Five years after the events of the first film, the Ghostbusters have been plagued by lawsuits and court orders, and their once-lucrative business is bankrupt. However, when Dana begins to have ghost problems again, the boys come out of retirement only to be promptly arrested. The Ghostbusters discover that New York is once again headed for supernatural doom, with a river of ectoplasmic slime bubbling beneath the city and an ancient sorcerer attempting to possess Dana's baby and be born anew. Can the Ghostbusters quell the negative emotions feeding the otherworldly threat and stop the world from being slimed? Written by
David Thiel <firstname.lastname@example.org>
A scene featuring Ray driving Ecto-1A recklessly at speed, as a result of being possessed while examining Vigo's painting, was filmed but not used in the final edit of the movie. However, some shots of the sequence (Ray running a red light; Peter, sitting in the back, pulling a surprised face) were used in the montage as the Ghostbusters go back into business. (This continued a trend of unused scenes being used in a montage. In the first film, a scene of Ray and Winston investigating a haunted fort, where Ray encounters a beautiful ghost, was filmed and not used, but instead used as a 'dream' in that movie's montage sequence.) See more »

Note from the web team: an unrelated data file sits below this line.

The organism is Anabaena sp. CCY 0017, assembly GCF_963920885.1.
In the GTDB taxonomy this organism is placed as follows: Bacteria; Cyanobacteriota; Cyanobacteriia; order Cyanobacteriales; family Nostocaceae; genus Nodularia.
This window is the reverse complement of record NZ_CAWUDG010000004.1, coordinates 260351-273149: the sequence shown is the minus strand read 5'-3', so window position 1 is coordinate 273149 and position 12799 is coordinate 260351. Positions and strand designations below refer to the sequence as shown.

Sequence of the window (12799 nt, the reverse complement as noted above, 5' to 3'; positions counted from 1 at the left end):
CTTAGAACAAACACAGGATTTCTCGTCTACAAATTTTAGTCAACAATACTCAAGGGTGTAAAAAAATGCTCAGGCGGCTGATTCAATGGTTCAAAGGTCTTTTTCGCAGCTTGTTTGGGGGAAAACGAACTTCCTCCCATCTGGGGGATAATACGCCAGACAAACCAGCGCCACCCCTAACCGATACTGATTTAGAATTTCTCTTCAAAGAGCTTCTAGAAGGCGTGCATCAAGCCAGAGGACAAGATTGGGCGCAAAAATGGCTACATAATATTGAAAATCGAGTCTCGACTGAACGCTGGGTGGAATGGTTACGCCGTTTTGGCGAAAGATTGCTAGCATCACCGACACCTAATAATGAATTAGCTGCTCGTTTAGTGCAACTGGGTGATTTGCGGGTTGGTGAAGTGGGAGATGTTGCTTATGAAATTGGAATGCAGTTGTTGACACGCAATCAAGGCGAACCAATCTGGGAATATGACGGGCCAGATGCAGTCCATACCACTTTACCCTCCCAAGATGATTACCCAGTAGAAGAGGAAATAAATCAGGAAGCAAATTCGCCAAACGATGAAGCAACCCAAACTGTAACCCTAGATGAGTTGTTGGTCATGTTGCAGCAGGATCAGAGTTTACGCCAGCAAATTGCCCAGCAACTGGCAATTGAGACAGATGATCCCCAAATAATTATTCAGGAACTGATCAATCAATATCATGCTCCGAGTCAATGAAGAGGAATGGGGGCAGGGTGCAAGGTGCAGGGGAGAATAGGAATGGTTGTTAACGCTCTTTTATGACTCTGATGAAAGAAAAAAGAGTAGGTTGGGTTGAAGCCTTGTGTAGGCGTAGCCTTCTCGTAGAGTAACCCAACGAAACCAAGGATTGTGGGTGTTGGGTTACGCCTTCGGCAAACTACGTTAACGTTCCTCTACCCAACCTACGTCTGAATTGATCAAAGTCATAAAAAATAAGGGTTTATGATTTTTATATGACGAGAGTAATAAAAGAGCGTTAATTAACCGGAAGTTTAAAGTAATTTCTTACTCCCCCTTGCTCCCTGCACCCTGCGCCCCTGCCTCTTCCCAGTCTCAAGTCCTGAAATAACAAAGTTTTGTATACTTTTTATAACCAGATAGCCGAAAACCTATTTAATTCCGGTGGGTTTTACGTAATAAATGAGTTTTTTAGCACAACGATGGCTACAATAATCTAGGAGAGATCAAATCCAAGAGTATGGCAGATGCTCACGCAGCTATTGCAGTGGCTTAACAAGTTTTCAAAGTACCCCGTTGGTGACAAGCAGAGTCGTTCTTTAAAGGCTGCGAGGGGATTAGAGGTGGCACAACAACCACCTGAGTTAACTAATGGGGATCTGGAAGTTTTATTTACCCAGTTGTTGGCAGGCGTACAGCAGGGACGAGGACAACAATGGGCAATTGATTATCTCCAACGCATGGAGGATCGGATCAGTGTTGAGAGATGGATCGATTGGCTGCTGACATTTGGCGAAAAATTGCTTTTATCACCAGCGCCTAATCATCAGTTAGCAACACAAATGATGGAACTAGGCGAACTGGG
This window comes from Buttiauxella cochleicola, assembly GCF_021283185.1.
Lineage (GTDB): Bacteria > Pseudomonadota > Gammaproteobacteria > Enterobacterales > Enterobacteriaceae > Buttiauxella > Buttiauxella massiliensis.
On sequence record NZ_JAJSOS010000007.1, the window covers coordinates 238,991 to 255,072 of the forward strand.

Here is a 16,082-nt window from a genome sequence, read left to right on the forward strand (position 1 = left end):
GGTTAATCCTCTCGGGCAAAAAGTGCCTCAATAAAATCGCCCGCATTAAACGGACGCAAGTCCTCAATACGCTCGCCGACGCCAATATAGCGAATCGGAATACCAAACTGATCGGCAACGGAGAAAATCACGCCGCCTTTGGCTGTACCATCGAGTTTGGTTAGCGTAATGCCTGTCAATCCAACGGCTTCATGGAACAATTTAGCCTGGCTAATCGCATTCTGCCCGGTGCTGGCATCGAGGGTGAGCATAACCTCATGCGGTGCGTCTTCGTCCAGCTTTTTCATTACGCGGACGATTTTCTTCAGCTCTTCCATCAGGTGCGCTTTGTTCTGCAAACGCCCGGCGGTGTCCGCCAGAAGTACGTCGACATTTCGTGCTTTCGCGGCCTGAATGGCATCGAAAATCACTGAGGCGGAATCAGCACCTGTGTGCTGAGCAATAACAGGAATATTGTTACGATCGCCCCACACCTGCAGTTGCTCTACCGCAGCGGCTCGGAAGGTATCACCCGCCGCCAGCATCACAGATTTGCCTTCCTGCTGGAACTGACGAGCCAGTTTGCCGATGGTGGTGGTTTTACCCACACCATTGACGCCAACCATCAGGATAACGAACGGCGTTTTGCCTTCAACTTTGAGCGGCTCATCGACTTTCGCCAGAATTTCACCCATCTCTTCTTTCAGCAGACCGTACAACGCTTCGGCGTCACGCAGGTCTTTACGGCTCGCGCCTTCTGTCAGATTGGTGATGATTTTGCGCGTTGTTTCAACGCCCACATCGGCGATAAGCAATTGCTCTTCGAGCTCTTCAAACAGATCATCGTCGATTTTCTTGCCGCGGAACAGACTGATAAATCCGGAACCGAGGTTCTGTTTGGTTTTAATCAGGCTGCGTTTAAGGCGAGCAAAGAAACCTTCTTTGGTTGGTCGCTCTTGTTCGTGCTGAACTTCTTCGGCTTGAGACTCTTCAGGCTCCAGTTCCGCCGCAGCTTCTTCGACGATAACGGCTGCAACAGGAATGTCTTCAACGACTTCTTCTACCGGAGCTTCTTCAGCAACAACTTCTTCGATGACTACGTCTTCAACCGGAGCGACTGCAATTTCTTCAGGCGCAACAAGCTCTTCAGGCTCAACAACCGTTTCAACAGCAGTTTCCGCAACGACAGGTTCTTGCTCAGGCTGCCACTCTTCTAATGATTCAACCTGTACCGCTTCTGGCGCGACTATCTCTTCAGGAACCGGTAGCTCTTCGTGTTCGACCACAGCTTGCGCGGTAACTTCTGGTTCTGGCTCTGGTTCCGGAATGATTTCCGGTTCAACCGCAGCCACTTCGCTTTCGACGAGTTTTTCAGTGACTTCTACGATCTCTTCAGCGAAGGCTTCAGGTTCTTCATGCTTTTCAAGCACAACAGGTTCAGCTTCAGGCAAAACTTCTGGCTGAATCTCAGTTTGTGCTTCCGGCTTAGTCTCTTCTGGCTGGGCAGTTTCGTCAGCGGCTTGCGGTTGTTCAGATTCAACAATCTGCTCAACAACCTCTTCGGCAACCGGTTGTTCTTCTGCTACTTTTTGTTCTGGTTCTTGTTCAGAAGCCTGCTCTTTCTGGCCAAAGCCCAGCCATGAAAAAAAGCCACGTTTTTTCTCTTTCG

When Ben Stein informs that there is a covering on the main Museum, and that they "can't make a dent," the picture Ben Stein shows the man is shown towards the camera, and is obviously a picture of the base of the Statue of Liberty. See more »
Dana, you just never got it. I'm a man, I need to feel loved. I need to be desired!
When you started introducing me as the old ball and chain, that's when I left.
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Slimer is credited as a cast member during the closing title sequence. See more »
I say that one line summary not in the meaning you should watch this film in widescreen, but in that this film isn't as bad as some people say. Sure it might not have the ultimate originality of the 1st (of course), but it is still entertaining, one of the best of 1989. This time, we see 5 years later where the Ghostbusters parted ways (Venkman to a Talk show, Spengler to a child psychologist and Stanz as a book store owner) but are put back together because of new activity in the paranormal that could end the world (courtesy of a painting named Vigo). Then, comedy ensues with great visual effects to match. Still pretty funny (the talk show scene with Chloe Webb is utterly hilarious), but maybe just a tad lesser than the first. A-
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